Ghana makes a move in child rights
Bolgatanga, Sept. 1, GNA - Research findings from the Children's Department of the Ministry of Women and Children's Affairs (MOWAC), has revealed that Ghana is making strides in combating child survival and development issues. This was made known during a regional dissemination workshop, organized by the Department of Children, for stakeholders including civil society organizations, district assembly members, the media and traditional authorities.
The research, done between 2002 and 2006 indicated that issues including child labour, child trafficking, streetism , child abuse among others had been reduced as compared to the past years. The findings also indicated that the right of children to education had also improved remarkably, as many children were being enrolled in schools. It however stated that the quality of education was not good, while child survival posed another major problem that needed to be addressed, as about 80,000 children died every year before they reached five years of age. The research findings said malaria was one of the leading causes of infant mortality. It also said there were some harmful socio- cultural practices including the "trokosi system", and giving priority to boy child education, while neglecting the girl that contributed to poor child development. It recommended that traditional authorities develop pragmatic measures to nib in the bud negative cultural practices affecting child survival and development.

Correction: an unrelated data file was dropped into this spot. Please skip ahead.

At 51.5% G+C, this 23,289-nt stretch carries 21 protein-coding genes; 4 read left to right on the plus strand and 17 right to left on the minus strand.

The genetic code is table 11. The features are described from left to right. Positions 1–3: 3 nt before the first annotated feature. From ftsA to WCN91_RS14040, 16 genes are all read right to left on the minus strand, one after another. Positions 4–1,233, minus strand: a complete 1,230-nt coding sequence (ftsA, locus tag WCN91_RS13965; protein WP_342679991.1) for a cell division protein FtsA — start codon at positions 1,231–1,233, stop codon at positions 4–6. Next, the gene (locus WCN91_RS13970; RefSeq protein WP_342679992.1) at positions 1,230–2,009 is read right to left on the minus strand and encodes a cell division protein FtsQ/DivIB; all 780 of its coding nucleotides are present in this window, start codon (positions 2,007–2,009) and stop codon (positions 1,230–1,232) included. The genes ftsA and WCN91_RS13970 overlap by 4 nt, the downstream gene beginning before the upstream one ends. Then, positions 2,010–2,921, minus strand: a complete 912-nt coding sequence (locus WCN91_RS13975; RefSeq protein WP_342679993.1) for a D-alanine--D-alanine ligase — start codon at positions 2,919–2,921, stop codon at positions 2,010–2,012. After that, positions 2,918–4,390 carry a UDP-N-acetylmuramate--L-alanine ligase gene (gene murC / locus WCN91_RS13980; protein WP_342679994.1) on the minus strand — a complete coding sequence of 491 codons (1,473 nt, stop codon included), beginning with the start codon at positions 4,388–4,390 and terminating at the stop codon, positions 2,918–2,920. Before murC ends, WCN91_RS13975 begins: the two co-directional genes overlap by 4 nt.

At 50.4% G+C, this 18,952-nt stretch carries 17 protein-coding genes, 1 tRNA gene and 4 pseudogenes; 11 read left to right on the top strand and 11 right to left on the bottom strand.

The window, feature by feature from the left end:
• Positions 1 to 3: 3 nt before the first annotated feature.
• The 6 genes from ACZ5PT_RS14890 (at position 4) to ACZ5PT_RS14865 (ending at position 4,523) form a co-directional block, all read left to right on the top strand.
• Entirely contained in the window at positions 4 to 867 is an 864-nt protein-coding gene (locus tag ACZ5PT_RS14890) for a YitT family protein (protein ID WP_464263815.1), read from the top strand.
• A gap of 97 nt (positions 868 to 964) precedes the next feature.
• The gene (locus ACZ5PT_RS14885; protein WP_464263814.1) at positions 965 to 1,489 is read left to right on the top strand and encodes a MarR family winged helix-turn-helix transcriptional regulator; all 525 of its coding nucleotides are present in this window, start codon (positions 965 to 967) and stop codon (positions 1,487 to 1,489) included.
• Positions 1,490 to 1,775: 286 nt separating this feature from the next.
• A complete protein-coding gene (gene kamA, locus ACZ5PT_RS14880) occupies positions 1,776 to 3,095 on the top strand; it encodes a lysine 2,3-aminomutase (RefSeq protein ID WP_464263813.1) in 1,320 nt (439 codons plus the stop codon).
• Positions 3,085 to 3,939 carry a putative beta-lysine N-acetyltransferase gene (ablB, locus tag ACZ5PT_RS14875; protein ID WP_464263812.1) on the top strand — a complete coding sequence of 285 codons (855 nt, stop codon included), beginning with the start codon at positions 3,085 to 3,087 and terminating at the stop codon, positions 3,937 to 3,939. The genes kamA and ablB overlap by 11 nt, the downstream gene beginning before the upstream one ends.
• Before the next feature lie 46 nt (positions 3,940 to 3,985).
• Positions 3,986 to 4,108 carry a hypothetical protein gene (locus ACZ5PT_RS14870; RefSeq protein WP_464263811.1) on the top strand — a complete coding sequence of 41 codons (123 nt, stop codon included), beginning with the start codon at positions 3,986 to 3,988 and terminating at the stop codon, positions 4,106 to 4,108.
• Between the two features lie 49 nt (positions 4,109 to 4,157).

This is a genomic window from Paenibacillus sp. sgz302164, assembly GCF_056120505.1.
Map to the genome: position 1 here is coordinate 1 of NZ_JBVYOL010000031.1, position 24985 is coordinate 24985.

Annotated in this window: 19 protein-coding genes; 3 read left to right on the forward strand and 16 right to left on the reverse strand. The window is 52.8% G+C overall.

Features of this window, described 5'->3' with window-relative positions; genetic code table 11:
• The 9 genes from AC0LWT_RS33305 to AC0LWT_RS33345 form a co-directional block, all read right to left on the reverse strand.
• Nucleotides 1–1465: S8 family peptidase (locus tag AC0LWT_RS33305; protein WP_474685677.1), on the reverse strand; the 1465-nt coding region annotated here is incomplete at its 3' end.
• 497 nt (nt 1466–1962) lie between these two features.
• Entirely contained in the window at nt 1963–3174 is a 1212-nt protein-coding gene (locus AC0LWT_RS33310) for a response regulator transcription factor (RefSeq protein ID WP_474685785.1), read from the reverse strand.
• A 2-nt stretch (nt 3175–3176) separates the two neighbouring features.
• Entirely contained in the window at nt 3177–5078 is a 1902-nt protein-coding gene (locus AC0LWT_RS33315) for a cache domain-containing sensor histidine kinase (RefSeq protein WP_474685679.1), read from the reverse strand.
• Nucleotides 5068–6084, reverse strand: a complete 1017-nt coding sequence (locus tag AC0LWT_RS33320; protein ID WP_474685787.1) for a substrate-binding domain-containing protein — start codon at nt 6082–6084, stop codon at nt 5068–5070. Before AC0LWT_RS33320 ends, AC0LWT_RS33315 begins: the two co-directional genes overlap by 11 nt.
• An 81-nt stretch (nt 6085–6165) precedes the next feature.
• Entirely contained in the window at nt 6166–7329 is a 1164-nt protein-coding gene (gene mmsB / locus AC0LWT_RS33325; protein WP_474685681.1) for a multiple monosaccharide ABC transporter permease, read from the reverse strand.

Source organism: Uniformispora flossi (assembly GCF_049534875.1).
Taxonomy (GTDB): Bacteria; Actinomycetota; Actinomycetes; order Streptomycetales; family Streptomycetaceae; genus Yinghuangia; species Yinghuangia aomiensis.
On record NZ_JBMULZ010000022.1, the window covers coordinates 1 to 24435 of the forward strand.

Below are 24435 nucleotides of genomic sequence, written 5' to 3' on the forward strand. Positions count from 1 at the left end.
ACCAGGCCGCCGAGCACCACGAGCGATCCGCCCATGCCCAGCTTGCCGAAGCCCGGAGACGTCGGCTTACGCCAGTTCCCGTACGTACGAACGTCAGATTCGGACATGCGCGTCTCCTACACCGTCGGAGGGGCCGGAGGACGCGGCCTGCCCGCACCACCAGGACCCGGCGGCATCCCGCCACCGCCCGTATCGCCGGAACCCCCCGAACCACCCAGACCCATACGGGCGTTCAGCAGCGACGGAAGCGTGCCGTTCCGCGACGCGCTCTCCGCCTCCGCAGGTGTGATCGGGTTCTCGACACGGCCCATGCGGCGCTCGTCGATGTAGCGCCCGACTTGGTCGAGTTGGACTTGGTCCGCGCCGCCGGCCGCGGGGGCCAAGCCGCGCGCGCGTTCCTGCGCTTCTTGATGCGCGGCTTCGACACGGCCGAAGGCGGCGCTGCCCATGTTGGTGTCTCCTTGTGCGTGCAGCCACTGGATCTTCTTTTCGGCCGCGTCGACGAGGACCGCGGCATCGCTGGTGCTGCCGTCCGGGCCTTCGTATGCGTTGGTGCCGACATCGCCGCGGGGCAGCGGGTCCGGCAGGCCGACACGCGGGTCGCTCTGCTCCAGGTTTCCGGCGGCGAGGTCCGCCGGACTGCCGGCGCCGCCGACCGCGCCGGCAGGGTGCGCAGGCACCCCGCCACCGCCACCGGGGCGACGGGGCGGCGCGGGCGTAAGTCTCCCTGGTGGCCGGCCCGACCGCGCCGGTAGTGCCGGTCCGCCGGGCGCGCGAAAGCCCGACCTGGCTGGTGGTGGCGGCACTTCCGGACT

Mr Sylvester Kyei-Gyamfi and Mr Israel Akorobortu both researchers of the research unit of the Children's Department, who presented the findings explained that in 2002, world leaders at a summit held in New York under the UN Special Session on Children, adopted a five year progress report on the implementation of issues affecting children dubbed, "World Fit for Children" and to continuously review and improve upon it.
They explained that the main aim of the programme was to eliminate all issues affecting children by 2015, and appealed to all stakeholders to help in this direction. Participants appealed to government to adequately resource all agencies dealing with children's welfare to effectively discharge their functions. Mrs Mariama Yahaya, Regional Director of the Department of Children, explained that children were the greatest asset of any nation and all efforts must be made to ensure that they are given a good upbringing to enable them contribute effectively to national development. 1 Sept. 08